California city settles with bloggers who published police records, walks back criminal hacking claims
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A southern California city agreed to settle in a case against two citizen bloggers accused of publishing confidential city hall documents, including police misconduct records, obtained without permission.
The city of Fullerton, located in Orange County, agreed to pay $350,000 and issue a public apology on its website to Joshua Ferguson and David Curlee, who ran the local blog “Friends for Fullerton’s Future.”
The bloggers had taken documents off of a city file sharing account, publishing some of them that they viewed as newsworthy. Fullerton officials initially accused the bloggers of hacking into their system, obtaining the files illegally, but further investigation revealed the files were unintentionally left publicly accessible and that the file sharing account did not have the proper password protections.
“The city has worked to protect the confidentiality of non-public documents while assuring robust public access to public records,” the agreement says. “While our attempts to secure these documents after their unintentional release was well-meaning, it had consequences for Mr. Curlee and Mr. Ferguson that we did not intend. The City regrets this misunderstanding.”
The settlement was approved by the Fullerton City Council along a 3-2 vote last week, ending the lawsuit that sparked debate over censorship and freedom of speech, The Orange County Register reported.
Though not all the documents taken from the account were published, those that did appear on the blog detailed negotiations with a rogue police official, who ultimately took a deal to resign, ending an investigation that could have resulted in documents about any misconduct being made public. Critics had accused the city of sidestepping a police transparency law.
Courts had placed gag orders on the bloggers to prevent them from publishing additional police records. As part of the settlement reached last week, Ferguson and Curlee agreed to return any additional documents containing confidential records and to delete any copies.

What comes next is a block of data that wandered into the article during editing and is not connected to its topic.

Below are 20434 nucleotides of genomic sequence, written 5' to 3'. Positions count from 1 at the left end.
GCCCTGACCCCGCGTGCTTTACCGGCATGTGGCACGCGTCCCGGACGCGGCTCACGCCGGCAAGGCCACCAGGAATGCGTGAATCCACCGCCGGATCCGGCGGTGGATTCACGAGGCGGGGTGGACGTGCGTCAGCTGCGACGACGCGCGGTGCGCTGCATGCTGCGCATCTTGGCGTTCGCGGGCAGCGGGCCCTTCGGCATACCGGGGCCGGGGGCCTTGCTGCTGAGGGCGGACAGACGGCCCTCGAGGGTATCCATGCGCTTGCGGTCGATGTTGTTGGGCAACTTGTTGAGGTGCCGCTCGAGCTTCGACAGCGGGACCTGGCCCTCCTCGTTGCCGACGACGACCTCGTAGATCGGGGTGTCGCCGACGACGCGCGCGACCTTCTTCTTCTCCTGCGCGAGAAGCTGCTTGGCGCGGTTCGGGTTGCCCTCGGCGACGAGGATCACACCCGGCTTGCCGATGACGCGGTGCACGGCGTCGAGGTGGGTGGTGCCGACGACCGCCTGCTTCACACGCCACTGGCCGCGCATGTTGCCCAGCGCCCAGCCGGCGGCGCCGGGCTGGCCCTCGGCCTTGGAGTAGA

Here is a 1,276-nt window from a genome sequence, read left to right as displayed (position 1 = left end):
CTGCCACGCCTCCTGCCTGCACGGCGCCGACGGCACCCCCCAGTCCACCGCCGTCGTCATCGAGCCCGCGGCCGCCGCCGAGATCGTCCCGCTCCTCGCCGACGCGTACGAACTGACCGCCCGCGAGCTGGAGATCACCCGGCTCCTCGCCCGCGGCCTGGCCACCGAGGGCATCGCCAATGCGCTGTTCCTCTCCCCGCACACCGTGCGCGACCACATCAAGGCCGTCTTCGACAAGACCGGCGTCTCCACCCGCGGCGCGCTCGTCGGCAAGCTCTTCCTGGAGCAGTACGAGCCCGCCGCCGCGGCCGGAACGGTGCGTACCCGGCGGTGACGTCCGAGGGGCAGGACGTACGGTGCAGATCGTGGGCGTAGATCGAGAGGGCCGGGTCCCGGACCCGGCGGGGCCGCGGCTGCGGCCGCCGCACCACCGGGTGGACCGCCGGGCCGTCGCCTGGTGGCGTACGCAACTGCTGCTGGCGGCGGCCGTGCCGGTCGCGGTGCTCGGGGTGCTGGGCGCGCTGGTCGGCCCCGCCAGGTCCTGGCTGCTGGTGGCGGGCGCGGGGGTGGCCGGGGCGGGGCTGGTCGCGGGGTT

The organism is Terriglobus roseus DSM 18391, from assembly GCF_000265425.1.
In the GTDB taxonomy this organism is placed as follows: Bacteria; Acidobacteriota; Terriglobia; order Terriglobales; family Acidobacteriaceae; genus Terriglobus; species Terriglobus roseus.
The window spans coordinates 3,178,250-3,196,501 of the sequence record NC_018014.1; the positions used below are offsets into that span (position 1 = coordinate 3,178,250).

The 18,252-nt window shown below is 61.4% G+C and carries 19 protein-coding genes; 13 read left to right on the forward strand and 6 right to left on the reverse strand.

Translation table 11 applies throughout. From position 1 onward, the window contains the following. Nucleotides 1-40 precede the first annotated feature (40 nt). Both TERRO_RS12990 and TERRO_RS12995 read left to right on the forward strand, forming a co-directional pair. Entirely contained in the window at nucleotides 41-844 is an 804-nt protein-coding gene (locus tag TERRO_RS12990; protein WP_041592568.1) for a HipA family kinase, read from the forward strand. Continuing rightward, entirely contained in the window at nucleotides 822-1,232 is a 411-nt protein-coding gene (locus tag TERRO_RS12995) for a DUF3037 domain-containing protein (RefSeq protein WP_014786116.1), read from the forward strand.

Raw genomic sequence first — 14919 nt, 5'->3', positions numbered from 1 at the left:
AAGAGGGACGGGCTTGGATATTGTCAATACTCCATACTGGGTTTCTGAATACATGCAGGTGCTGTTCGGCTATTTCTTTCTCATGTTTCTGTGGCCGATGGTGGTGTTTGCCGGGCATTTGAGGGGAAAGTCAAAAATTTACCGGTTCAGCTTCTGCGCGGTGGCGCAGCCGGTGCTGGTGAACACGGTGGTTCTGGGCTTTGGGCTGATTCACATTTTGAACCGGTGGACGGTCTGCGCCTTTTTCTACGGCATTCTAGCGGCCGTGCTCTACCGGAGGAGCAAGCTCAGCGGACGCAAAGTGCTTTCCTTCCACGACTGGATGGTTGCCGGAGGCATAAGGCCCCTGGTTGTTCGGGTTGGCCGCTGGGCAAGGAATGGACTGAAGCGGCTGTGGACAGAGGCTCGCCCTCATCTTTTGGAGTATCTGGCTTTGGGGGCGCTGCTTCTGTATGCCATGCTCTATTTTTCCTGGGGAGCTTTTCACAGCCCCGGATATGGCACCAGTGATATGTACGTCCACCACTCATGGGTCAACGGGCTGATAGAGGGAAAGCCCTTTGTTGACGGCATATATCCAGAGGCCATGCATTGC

“I’m glad we’re getting our documents back,” Fullerton’s attorney, Kimberly Hall Barlow, told KTLA, adding that the city acted in good faith in filing its lawsuit against the bloggers in 2019. “That was the entire goal of the litigation.”
While neither Curlee nor Ferguson faced formal charges, the city’s accusations of criminal activity cost the bloggers relationships with their friends and family members, their attorney, Kelly Aviles, told the Register. She said Ferguson was also fired from his job over the litigation.
“It was really traumatic for them,” Aviles said. “The city shouldn’t have tried to blame their mistakes on journalists trying to cover the city.”
In an effort to fulfill its duty to respond to public records requests in a timely manner, the city of Fullerton had initiated a file sharing program and staff members began placing folders and files on a shared drive and created a shortcut link to the shared file account, the agreement says.
City staff began placing “large volumes” of records in the file to be reviewed by the city attorney, who was to make the redactions necessary to protect victims and witnesses as required under law. But “due to errors by former employees in the City in configuring the account, the files and folders were in fact accessible and able to be downloaded by the public,” the agreement says.
Some files were supposed to be password protected, but “due to lax password controls,” Ferguson, Curlee and possibly others would have been able to unzip files without bypassing access controls because the same passwords may have been reused for multiple files or disclosed in public records.
Based on additional investigation, and conversations with Ferguson and Curlee, Fullerton “now understands that the documents were not stolen or illegally taken from the shared file account, as the City has previously believed or asserted,” the agreement says. “Rather the documents were made inadvertently available by the City in response to PRA [Public Records Act] requests.”
The city maintains that its primary goal was to retrieve confidential documents for protection of city employees, residents and those doing business with the city, the agreement says. Meanwhile, the bloggers maintain that any information they published was of “public concern” and did not contain confidential information, such as home addresses, Social Security numbers or medical information.
Ferguson and Curlee each will receive a payment of $60,000. The city of Fullerton will also cover their legal fees by paying Aviles’ law firm $230,000.
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